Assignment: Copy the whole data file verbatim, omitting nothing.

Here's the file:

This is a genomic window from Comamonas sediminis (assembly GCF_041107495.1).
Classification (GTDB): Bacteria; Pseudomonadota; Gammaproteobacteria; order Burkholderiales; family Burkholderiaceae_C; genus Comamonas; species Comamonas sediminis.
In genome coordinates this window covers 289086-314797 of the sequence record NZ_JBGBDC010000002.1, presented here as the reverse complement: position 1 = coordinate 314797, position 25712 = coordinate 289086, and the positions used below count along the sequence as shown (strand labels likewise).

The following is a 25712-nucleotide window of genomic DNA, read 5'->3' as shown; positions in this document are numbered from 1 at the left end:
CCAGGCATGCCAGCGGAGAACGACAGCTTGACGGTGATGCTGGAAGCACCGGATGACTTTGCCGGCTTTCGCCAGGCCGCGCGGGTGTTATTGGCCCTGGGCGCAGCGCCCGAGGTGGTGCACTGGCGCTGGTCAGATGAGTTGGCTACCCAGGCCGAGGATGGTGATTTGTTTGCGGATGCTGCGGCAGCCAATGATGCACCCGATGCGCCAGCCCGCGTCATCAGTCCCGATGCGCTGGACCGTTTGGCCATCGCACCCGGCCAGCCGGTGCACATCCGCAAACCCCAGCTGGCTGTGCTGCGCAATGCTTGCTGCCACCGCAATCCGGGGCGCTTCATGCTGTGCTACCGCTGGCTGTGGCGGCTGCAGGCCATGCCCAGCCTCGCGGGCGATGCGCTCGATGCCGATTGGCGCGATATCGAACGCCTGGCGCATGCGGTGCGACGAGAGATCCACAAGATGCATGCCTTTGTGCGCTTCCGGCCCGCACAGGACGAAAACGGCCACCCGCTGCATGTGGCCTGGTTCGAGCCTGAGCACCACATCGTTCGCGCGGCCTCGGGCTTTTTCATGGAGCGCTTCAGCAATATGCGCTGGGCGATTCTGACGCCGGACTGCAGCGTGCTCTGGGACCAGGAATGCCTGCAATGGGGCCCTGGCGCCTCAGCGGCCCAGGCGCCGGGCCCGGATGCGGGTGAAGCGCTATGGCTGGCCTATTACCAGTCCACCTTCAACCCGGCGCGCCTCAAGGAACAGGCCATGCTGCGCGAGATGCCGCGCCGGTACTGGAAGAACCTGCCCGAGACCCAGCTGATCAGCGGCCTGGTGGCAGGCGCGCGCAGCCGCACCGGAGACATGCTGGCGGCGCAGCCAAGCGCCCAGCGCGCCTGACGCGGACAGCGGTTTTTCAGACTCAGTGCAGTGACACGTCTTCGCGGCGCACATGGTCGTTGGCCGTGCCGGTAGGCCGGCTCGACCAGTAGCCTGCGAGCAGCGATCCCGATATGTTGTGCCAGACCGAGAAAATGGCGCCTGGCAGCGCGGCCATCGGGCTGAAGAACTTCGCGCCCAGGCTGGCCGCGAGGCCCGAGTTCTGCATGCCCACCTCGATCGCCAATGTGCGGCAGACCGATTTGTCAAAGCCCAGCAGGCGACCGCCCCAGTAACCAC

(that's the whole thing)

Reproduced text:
This is a genomic window from Comamonas sediminis (assembly GCF_041107495.1).
Classification (GTDB): Bacteria; Pseudomonadota; Gammaproteobacteria; order Burkholderiales; family Burkholderiaceae_C; genus Comamonas; species Comamonas sediminis.
In genome coordinates this window covers 289086-314797 of the sequence record NZ_JBGBDC010000002.1, presented here as the reverse complement: position 1 = coordinate 314797, position 25712 = coordinate 289086, and the positions used below count along the sequence as shown (strand labels likewise).

The following is a 25712-nucleotide window of genomic DNA, read 5'->3' as shown; positions in this document are numbered from 1 at the left end:
CCAGGCATGCCAGCGGAGAACGACAGCTTGACGGTGATGCTGGAAGCACCGGATGACTTTGCCGGCTTTCGCCAGGCCGCGCGGGTGTTATTGGCCCTGGGCGCAGCGCCCGAGGTGGTGCACTGGCGCTGGTCAGATGAGTTGGCTACCCAGGCCGAGGATGGTGATTTGTTTGCGGATGCTGCGGCAGCCAATGATGCACCCGATGCGCCAGCCCGCGTCATCAGTCCCGATGCGCTGGACCGTTTGGCCATCGCACCCGGCCAGCCGGTGCACATCCGCAAACCCCAGCTGGCTGTGCTGCGCAATGCTTGCTGCCACCGCAATCCGGGGCGCTTCATGCTGTGCTACCGCTGGCTGTGGCGGCTGCAGGCCATGCCCAGCCTCGCGGGCGATGCGCTCGATGCCGATTGGCGCGATATCGAACGCCTGGCGCATGCGGTGCGACGAGAGATCCACAAGATGCATGCCTTTGTGCGCTTCCGGCCCGCACAGGACGAAAACGGCCACCCGCTGCATGTGGCCTGGTTCGAGCCTGAGCACCACATCGTTCGCGCGGCCTCGGGCTTTTTCATGGAGCGCTTCAGCAATATGCGCTGGGCGATTCTGACGCCGGACTGCAGCGTGCTCTGGGACCAGGAATGCCTGCAATGGGGCCCTGGCGCCTCAGCGGCCCAGGCGCCGGGCCCGGATGCGGGTGAAGCGCTATGGCTGGCCTATTACCAGTCCACCTTCAACCCGGCGCGCCTCAAGGAACAGGCCATGCTGCGCGAGATGCCGCGCCGGTACTGGAAGAACCTGCCCGAGACCCAGCTGATCAGCGGCCTGGTGGCAGGCGCGCGCAGCCGCACCGGAGACATGCTGGCGGCGCAGCCAAGCGCCCAGCGCGCCTGACGCGGACAGCGGTTTTTCAGACTCAGTGCAGTGACACGTCTTCGCGGCGCACATGGTCGTTGGCCGTGCCGGTAGGCCGGCTCGACCAGTAGCCTGCGAGCAGCGATCCCGATATGTTGTGCCAGACCGAGAAAATGGCGCCTGGCAGCGCGGCCATCGGGCTGAAGAACTTCGCGCCCAGGCTGGCCGCGAGGCCCGAGTTCTGCATGCCCACCTCGATCGCCAATGTGCGGCAGACCGATTTGTCAAAGCCCAGCAGGCGACCGCCCCAGTAACCAC